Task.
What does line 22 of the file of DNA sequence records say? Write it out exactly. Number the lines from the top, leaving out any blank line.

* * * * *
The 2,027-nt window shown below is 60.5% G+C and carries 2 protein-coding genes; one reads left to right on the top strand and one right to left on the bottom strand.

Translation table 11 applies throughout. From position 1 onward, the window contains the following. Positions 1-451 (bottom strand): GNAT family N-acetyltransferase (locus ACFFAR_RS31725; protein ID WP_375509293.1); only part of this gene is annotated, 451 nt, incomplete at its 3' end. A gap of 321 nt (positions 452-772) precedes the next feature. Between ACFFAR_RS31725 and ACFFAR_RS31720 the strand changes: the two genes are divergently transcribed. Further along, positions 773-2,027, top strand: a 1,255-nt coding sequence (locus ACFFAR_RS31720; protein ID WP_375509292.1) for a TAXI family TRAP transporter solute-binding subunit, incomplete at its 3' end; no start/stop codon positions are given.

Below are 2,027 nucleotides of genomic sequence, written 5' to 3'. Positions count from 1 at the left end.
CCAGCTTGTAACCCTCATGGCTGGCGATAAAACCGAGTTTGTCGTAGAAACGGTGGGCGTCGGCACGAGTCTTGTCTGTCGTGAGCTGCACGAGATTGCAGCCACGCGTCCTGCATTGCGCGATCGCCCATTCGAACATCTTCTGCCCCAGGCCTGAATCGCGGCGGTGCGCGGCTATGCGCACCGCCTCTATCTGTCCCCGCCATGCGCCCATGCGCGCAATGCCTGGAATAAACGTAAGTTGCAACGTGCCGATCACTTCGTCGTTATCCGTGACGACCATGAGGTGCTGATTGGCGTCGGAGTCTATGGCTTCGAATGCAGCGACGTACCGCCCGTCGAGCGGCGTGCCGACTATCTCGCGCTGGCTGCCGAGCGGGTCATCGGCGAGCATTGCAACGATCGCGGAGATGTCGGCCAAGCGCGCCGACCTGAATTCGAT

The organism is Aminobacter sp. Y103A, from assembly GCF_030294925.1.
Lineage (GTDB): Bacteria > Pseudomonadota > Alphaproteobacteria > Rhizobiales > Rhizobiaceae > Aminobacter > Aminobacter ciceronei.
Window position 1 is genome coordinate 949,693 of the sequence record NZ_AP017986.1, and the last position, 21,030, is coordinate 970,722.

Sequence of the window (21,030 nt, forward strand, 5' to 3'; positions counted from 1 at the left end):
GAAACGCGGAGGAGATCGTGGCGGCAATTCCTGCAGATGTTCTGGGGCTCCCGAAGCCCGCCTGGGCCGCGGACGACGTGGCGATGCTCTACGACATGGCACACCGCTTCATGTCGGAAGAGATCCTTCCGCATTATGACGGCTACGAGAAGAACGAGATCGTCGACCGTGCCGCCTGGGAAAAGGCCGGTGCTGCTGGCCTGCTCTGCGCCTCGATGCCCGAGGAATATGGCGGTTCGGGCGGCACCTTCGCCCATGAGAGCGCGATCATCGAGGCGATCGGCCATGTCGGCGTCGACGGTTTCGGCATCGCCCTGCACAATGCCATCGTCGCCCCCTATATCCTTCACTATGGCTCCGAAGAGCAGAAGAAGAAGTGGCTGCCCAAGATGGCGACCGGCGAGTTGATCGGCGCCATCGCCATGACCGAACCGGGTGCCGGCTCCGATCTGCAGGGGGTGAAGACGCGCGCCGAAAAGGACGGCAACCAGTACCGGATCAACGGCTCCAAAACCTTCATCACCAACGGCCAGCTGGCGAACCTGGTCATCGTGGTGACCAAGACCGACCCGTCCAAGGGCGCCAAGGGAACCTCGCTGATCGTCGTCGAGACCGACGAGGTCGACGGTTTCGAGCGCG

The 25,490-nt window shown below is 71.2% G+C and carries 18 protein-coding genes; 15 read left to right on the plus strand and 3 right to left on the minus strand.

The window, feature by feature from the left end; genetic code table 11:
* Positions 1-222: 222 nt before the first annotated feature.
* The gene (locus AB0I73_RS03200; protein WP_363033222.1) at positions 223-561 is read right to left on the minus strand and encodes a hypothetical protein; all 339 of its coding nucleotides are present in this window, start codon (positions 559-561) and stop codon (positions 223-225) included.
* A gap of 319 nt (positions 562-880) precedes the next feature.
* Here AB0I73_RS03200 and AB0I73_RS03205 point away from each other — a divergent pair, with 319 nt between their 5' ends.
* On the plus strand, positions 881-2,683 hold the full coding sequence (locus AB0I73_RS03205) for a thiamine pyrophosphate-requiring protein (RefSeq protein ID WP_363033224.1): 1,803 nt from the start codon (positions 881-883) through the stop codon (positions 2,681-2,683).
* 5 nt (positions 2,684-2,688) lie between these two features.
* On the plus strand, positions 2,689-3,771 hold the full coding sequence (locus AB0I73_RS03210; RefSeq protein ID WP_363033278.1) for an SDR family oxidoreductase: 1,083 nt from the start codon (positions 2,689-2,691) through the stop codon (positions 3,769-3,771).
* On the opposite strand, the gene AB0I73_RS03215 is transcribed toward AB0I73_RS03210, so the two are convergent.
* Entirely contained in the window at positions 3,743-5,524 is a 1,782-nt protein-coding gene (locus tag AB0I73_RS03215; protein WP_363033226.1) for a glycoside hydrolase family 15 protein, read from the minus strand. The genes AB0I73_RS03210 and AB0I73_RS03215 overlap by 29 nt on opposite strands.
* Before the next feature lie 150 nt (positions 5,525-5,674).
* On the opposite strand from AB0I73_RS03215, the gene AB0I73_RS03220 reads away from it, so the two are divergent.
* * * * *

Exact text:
* On the opposite strand from AB0I73_RS03215, the gene AB0I73_RS03220 reads away from it, so the two are divergent.